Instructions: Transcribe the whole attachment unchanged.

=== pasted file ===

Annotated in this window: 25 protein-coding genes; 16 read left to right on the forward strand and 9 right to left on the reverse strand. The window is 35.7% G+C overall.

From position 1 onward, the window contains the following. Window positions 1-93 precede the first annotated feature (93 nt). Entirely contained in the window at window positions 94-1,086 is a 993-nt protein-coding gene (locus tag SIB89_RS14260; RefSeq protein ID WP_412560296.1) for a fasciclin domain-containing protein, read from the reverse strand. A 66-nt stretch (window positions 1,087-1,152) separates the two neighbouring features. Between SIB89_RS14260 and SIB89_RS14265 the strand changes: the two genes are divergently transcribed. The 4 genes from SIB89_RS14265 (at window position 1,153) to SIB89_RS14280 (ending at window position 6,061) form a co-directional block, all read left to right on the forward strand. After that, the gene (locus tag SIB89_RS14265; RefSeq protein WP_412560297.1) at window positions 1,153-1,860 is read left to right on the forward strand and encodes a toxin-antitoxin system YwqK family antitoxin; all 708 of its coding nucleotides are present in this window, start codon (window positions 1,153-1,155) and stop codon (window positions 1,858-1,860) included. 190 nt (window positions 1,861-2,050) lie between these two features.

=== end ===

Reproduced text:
Annotated in this window: 25 protein-coding genes; 16 read left to right on the forward strand and 9 right to left on the reverse strand. The window is 35.7% G+C overall.

From position 1 onward, the window contains the following. Window positions 1-93 precede the first annotated feature (93 nt). Entirely contained in the window at window positions 94-1,086 is a 993-nt protein-coding gene (locus tag SIB89_RS14260; RefSeq protein ID WP_412560296.1) for a fasciclin domain-containing protein, read from the reverse strand. A 66-nt stretch (window positions 1,087-1,152) separates the two neighbouring features. Between SIB89_RS14260 and SIB89_RS14265 the strand changes: the two genes are divergently transcribed. The 4 genes from SIB89_RS14265 (at window position 1,153) to SIB89_RS14280 (ending at window position 6,061) form a co-directional block, all read left to right on the forward strand. After that, the gene (locus tag SIB89_RS14265; RefSeq protein WP_412560297.1) at window positions 1,153-1,860 is read left to right on the forward strand and encodes a toxin-antitoxin system YwqK family antitoxin; all 708 of its coding nucleotides are present in this window, start codon (window positions 1,153-1,155) and stop codon (window positions 1,858-1,860) included. 190 nt (window positions 1,861-2,050) lie between these two features.